15 September 2023

In a break between recordings, I step into the film studio that, for a few hours, has been transformed into a podcast studio. Jeanette Engzell, assistant professor at LiU and Charlotte Norrman, senior associate professor at LiU, are standing in front of the microphones, discussing jingles for the podcast.

Two female researchers in pod studio.
Jeanette Engzell and Charlotte Norrman. Ulrik Svedin

The project, that has come halfway, aims to explore how the podcast format can be integrated into LiU’s education. It is an interdisciplinary project in collaboration between two institutions, with Annelie Norberg, lecturer at LiU, providing expertise in podcast broadcasting. The project also includes Cia Lundvall, facilitator at LiU, who is ill today.

- As a researcher, you are knowledgeable in your own subjects, but you are not necessarily as proficient at conceptualising a podcast or expressing yourself with headphones and a microphone. That's why I'm a part of this project as a coach, Annelie Norberg says.

It's quiet and calm in the studio as Jeanette Engzell and Charlotte Norrman put their headphones back on and get ready to record a new episode of the podcast. Today's episode will focus on business models, and it flows smoothly as Jeanette and Charlotte take turns discussing one model after another.

- When we use podcasts in education, we make it easier for students who prefer the auditory learning style, meaning students who learn best by listening or talking. That way, we include students with that need and extend the learning situations beyond the classroom, creating flexibility in the learning process, Jeanette Engzell says.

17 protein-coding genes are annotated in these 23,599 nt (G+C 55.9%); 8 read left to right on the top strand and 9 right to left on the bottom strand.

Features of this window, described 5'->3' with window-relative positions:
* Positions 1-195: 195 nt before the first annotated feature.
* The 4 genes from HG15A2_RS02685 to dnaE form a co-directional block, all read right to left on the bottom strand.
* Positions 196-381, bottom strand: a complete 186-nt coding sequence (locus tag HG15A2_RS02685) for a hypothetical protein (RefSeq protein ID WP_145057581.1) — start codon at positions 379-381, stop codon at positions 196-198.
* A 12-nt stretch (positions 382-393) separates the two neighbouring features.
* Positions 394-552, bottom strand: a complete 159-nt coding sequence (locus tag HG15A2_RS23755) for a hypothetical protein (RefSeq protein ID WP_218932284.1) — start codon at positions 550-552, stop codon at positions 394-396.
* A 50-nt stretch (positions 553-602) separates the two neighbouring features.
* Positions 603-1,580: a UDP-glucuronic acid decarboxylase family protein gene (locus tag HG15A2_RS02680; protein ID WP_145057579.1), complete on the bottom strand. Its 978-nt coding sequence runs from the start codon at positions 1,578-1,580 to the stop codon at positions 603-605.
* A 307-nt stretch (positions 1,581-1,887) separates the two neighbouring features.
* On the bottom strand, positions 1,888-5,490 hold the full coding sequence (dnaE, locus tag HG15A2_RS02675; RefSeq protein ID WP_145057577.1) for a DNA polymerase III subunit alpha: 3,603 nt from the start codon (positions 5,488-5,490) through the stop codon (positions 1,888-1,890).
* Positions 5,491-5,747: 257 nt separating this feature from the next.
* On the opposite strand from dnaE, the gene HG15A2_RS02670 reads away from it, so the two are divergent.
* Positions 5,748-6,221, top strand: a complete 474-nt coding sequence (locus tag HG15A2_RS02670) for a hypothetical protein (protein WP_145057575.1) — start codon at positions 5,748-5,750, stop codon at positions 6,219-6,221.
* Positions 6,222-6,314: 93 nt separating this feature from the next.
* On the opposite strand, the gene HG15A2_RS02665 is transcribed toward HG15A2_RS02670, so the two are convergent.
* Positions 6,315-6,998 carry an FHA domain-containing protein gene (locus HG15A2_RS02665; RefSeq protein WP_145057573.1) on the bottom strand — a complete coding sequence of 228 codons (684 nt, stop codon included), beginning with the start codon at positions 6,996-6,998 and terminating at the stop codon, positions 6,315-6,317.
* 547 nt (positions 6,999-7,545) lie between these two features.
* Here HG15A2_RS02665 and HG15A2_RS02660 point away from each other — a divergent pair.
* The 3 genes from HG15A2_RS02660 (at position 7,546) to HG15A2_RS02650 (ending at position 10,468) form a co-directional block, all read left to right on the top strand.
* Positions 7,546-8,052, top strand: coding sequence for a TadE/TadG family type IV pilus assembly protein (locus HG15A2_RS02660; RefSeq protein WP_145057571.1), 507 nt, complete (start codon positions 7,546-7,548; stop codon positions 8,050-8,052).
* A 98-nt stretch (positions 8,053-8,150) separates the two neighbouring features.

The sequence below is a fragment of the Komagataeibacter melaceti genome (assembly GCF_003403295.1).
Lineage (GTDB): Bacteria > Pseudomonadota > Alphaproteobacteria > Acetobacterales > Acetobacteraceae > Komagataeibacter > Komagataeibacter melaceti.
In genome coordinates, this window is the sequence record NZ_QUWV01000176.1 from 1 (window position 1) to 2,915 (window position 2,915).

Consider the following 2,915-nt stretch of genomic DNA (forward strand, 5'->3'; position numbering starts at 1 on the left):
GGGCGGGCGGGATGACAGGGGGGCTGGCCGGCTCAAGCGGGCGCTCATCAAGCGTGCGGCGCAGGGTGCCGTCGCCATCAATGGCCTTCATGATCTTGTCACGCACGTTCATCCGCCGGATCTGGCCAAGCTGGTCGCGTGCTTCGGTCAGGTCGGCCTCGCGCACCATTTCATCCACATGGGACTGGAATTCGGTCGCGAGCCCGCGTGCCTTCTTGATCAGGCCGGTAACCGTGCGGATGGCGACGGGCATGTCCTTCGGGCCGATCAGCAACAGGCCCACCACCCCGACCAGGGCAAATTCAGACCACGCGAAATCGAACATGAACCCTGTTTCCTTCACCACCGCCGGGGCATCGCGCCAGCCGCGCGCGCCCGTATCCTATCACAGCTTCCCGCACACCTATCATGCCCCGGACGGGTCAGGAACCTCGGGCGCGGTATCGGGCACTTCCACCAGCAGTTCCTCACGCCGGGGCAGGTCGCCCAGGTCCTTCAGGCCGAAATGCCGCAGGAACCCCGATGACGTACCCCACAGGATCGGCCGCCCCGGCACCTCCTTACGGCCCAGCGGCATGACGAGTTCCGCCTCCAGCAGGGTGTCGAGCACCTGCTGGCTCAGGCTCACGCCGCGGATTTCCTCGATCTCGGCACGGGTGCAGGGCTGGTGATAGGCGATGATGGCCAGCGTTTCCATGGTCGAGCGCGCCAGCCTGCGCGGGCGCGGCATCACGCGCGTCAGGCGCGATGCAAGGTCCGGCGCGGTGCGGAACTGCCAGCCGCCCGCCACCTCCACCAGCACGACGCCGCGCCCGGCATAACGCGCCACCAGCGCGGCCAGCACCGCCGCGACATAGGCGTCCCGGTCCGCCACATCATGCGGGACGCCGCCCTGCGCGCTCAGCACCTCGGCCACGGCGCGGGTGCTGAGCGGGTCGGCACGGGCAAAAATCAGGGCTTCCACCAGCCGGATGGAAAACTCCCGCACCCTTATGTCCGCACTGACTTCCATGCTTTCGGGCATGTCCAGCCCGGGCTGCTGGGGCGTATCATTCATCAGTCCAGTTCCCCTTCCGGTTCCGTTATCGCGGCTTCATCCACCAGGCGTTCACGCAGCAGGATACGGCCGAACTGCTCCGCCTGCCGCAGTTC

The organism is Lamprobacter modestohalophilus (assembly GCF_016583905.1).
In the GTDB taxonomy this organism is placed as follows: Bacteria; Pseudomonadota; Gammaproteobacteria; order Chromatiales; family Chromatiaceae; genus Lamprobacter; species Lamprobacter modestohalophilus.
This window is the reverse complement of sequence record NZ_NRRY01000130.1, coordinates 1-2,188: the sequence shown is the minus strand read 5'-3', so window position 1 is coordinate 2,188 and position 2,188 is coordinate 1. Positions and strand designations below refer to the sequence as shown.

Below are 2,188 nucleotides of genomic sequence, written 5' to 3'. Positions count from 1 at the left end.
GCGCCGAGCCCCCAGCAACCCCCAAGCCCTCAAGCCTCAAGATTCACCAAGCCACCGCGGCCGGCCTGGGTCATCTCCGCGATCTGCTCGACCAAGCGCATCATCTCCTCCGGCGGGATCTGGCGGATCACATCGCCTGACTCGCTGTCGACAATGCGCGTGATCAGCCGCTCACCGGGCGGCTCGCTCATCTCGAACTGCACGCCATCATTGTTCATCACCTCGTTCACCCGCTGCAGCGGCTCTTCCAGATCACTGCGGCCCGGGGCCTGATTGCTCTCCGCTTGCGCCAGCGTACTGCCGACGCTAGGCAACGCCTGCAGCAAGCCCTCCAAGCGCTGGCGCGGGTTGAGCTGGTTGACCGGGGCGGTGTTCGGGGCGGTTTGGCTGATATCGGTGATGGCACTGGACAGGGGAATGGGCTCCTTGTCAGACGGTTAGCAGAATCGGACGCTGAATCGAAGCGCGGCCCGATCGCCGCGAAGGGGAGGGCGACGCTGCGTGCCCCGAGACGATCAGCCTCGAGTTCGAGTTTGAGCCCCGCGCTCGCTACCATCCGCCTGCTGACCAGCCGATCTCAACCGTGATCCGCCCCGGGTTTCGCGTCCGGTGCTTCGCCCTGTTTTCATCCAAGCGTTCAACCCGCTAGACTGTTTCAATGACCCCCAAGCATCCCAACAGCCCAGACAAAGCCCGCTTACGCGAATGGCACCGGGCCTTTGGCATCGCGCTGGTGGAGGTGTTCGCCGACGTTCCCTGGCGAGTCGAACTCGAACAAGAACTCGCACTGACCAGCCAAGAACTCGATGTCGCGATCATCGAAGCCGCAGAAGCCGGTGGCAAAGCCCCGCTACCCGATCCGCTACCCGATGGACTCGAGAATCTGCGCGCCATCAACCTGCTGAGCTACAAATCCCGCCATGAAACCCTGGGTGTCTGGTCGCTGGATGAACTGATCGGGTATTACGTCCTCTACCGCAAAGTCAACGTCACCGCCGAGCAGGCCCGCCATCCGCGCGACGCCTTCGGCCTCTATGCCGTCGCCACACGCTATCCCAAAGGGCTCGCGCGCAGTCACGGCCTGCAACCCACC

Pedagogically, the idea is based on the 'flipped classroom' approach and the division into before, during, and after a teacher-led activity. By listening to a podcast before a specific course moment, the student's learning is facilitated, and by listening afterwards, the understanding can be further deepened.

- We can see that this project could streamline both courses and learning, ultimately leading to more students achieving the learning objectives, Charlotte Norrman says.

In the PIE podcast, they explore the theories and models found in the course materials, making them more accessible. The format also aims to generate interest and a curiosity towards LiU’s courses and serve as a source of knowledge for other students and teachers.

- The idea behind the project is also to create a 'podcast bank' that teachers can use as a resource. The next step in the project is to visit Dublin and present our conference contribution on how students want to use podcasts in their education. The majority prefer to listen spontaneously during the course, and ideally, the episodes should be entertaining and humorous, Jeanette Engzell says.

What students will think of the podcast remains to be seen. The first episode is scheduled to be released on 1 November and will be located here: https://liu.se/organisation/liu/iei/pie (in swedish)

You can also contact madeleine.nyberg@liu.se and you'll receive a notification when the first episode is released. PIE-podden is in Swedish. 

Translated by Erika Andersson Sapir 


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